Notes on the Geography of France: Paris 3: Modern: Photo 28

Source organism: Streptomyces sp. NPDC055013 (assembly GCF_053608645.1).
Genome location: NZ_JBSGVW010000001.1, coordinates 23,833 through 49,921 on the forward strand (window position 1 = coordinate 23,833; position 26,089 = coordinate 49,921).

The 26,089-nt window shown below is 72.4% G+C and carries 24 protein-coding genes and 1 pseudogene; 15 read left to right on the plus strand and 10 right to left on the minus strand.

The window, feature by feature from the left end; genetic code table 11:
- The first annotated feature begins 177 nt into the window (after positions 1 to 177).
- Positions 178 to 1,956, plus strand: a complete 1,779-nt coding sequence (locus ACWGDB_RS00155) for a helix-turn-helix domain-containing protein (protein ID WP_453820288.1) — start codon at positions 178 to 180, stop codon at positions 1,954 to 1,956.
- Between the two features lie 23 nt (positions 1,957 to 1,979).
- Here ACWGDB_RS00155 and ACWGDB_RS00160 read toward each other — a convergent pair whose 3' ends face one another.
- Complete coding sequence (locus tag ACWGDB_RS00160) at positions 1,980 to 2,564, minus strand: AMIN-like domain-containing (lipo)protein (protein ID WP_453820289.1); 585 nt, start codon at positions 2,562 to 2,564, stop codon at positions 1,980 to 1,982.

Here's another view. If it looks like an open book, there's a reason. This is one of the four towers of the Bibliotheque Nationale de France, another of Mitterand's grand projects. Designed by Dominique Perrault and built between 1989 and 1995, the towers mark the corners of a box with a lovely plaza, seen here, and a sunken courtyard. The books were to be housed in the towers, while readers descended into the cloistered hole where they were to read with a lovely view of a garden but not so much as a peek at the Seine, literally across the street. Then someone pointed out that sunlight isn't good for paper. A lot of the books moved downstairs, and a lot of offices moved into the towers. Still, there are plenty of books in the towers, which is why 6,000 tons of specially clear glass made by St. Gobain are now permanently covered by wood shutters.
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